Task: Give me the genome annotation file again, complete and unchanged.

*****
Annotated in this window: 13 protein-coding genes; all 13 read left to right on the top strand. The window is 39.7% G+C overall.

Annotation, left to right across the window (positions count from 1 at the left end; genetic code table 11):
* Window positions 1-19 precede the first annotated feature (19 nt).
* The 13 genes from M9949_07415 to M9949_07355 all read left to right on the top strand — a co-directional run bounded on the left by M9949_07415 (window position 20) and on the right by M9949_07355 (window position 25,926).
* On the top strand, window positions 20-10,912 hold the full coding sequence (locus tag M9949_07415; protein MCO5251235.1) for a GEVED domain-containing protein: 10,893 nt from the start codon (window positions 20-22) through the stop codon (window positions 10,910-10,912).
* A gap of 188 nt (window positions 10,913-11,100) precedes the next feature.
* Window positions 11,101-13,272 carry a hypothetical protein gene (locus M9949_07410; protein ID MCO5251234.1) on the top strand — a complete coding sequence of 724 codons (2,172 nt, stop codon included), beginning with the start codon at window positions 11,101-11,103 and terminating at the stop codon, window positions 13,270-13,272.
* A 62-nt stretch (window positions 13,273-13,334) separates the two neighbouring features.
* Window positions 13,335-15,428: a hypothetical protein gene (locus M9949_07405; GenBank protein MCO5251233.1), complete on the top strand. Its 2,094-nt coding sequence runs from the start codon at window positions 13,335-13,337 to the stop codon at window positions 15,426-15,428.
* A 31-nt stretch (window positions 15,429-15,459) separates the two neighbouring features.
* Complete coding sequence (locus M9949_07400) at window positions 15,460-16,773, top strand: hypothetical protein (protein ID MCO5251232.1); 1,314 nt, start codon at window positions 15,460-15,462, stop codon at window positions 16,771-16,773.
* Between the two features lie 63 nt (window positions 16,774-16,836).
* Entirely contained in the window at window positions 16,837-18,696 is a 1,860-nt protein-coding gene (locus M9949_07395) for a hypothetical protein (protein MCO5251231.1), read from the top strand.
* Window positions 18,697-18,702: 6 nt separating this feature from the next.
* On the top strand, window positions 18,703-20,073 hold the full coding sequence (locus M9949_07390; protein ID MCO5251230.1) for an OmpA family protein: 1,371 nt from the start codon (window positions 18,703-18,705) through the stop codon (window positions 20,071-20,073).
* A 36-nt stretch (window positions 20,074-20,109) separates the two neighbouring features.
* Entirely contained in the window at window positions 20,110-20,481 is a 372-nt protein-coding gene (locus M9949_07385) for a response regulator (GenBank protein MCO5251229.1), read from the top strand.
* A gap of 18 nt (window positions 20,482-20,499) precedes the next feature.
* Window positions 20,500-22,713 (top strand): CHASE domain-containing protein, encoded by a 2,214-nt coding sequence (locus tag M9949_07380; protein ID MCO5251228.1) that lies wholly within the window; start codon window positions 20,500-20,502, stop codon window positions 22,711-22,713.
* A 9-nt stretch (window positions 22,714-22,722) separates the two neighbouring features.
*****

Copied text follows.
Annotated in this window: 13 protein-coding genes; all 13 read left to right on the top strand. The window is 39.7% G+C overall.

Annotation, left to right across the window (positions count from 1 at the left end; genetic code table 11):
* Window positions 1-19 precede the first annotated feature (19 nt).
* The 13 genes from M9949_07415 to M9949_07355 all read left to right on the top strand — a co-directional run bounded on the left by M9949_07415 (window position 20) and on the right by M9949_07355 (window position 25,926).
* On the top strand, window positions 20-10,912 hold the full coding sequence (locus tag M9949_07415; protein MCO5251235.1) for a GEVED domain-containing protein: 10,893 nt from the start codon (window positions 20-22) through the stop codon (window positions 10,910-10,912).
* A gap of 188 nt (window positions 10,913-11,100) precedes the next feature.
* Window positions 11,101-13,272 carry a hypothetical protein gene (locus M9949_07410; protein ID MCO5251234.1) on the top strand — a complete coding sequence of 724 codons (2,172 nt, stop codon included), beginning with the start codon at window positions 11,101-11,103 and terminating at the stop codon, window positions 13,270-13,272.
* A 62-nt stretch (window positions 13,273-13,334) separates the two neighbouring features.
* Window positions 13,335-15,428: a hypothetical protein gene (locus M9949_07405; GenBank protein MCO5251233.1), complete on the top strand. Its 2,094-nt coding sequence runs from the start codon at window positions 13,335-13,337 to the stop codon at window positions 15,426-15,428.
* A 31-nt stretch (window positions 15,429-15,459) separates the two neighbouring features.
* Complete coding sequence (locus M9949_07400) at window positions 15,460-16,773, top strand: hypothetical protein (protein ID MCO5251232.1); 1,314 nt, start codon at window positions 15,460-15,462, stop codon at window positions 16,771-16,773.
* Between the two features lie 63 nt (window positions 16,774-16,836).
* Entirely contained in the window at window positions 16,837-18,696 is a 1,860-nt protein-coding gene (locus M9949_07395) for a hypothetical protein (protein MCO5251231.1), read from the top strand.
* Window positions 18,697-18,702: 6 nt separating this feature from the next.
* On the top strand, window positions 18,703-20,073 hold the full coding sequence (locus M9949_07390; protein ID MCO5251230.1) for an OmpA family protein: 1,371 nt from the start codon (window positions 18,703-18,705) through the stop codon (window positions 20,071-20,073).
* A 36-nt stretch (window positions 20,074-20,109) separates the two neighbouring features.
* Entirely contained in the window at window positions 20,110-20,481 is a 372-nt protein-coding gene (locus M9949_07385) for a response regulator (GenBank protein MCO5251229.1), read from the top strand.
* A gap of 18 nt (window positions 20,482-20,499) precedes the next feature.
* Window positions 20,500-22,713 (top strand): CHASE domain-containing protein, encoded by a 2,214-nt coding sequence (locus tag M9949_07380; protein ID MCO5251228.1) that lies wholly within the window; start codon window positions 20,500-20,502, stop codon window positions 22,711-22,713.
* A 9-nt stretch (window positions 22,714-22,722) separates the two neighbouring features.